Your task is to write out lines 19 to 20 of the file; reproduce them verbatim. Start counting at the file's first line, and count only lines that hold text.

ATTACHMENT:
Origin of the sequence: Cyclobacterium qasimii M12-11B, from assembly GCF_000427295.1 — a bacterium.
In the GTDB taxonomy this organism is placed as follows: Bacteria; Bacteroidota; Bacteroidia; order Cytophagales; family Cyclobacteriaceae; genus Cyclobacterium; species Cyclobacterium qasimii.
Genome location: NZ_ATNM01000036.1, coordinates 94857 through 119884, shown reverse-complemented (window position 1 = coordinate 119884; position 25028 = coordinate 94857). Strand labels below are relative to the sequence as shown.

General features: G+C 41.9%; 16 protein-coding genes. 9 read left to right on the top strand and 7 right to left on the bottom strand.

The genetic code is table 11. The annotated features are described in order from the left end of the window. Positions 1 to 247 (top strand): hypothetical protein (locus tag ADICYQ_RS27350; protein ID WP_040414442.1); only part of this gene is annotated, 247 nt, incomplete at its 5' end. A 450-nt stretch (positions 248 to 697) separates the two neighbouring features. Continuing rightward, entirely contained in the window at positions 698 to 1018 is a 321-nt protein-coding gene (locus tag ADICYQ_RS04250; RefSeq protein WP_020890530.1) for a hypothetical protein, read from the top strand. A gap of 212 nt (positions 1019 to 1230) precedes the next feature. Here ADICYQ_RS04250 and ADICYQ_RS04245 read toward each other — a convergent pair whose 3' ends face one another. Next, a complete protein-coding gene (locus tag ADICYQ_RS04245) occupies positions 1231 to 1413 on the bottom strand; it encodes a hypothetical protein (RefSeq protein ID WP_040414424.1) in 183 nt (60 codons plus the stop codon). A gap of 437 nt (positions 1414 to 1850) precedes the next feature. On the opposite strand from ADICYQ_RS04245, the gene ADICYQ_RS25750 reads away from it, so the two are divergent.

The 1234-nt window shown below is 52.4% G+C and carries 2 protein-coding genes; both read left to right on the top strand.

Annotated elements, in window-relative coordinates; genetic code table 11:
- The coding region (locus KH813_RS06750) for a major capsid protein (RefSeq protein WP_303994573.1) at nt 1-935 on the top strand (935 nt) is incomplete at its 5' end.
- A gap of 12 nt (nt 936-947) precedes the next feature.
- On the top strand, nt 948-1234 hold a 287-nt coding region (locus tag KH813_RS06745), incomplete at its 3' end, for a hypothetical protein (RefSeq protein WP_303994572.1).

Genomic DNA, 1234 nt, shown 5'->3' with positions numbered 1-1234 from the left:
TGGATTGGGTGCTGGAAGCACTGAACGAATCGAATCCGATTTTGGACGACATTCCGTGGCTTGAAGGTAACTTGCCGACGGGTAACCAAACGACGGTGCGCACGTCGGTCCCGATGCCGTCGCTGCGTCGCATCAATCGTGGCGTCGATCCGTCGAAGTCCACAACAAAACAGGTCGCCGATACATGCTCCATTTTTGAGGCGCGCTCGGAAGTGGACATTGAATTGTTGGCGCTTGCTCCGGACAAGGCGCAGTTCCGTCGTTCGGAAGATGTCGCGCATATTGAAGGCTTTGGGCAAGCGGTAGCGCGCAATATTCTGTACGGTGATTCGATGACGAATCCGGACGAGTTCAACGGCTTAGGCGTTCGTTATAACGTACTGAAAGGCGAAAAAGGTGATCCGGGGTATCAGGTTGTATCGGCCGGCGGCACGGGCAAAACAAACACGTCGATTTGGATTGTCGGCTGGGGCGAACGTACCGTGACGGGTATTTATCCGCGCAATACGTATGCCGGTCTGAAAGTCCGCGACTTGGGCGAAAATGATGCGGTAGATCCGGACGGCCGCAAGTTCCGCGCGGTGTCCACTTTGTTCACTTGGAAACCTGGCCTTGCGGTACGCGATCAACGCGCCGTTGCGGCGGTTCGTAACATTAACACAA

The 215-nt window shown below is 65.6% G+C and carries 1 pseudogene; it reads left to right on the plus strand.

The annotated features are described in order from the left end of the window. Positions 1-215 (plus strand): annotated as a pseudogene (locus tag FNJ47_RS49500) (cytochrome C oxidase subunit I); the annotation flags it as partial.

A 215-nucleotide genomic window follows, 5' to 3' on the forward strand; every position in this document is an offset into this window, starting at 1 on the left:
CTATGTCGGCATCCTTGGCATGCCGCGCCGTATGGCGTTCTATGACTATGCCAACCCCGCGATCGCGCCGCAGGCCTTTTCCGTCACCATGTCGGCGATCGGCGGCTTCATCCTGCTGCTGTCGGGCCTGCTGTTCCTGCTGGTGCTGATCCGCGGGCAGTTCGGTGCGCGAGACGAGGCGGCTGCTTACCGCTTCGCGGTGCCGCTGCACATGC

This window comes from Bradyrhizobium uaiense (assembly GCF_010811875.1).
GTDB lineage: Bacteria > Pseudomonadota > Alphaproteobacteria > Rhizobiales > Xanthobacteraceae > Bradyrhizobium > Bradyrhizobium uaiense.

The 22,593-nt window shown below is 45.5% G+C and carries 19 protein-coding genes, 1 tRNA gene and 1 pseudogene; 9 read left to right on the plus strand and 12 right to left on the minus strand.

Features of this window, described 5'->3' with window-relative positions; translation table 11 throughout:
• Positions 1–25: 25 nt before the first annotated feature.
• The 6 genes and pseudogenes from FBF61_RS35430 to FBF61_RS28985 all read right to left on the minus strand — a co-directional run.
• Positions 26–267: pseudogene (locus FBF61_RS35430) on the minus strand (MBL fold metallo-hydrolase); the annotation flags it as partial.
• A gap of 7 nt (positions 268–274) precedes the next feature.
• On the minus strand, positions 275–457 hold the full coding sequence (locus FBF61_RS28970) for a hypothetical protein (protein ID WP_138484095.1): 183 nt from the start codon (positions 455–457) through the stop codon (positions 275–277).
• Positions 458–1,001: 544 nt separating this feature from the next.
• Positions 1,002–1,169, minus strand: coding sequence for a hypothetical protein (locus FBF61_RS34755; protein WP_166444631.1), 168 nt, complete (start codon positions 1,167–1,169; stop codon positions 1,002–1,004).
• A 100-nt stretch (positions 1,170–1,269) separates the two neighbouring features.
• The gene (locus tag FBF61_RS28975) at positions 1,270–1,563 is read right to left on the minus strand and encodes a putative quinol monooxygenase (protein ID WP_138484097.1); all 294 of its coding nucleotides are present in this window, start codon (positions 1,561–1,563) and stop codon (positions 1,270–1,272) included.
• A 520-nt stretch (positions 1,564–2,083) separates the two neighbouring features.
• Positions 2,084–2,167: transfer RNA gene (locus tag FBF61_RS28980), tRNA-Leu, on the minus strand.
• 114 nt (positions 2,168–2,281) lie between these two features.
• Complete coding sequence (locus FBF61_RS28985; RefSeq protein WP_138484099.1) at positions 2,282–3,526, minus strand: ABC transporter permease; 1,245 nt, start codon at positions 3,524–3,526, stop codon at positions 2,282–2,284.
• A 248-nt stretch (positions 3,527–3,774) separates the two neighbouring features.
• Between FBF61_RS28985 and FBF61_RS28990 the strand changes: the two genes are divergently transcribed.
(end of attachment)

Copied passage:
The 22,593-nt window shown below is 45.5% G+C and carries 19 protein-coding genes, 1 tRNA gene and 1 pseudogene; 9 read left to right on the plus strand and 12 right to left on the minus strand.

Features of this window, described 5'->3' with window-relative positions; translation table 11 throughout: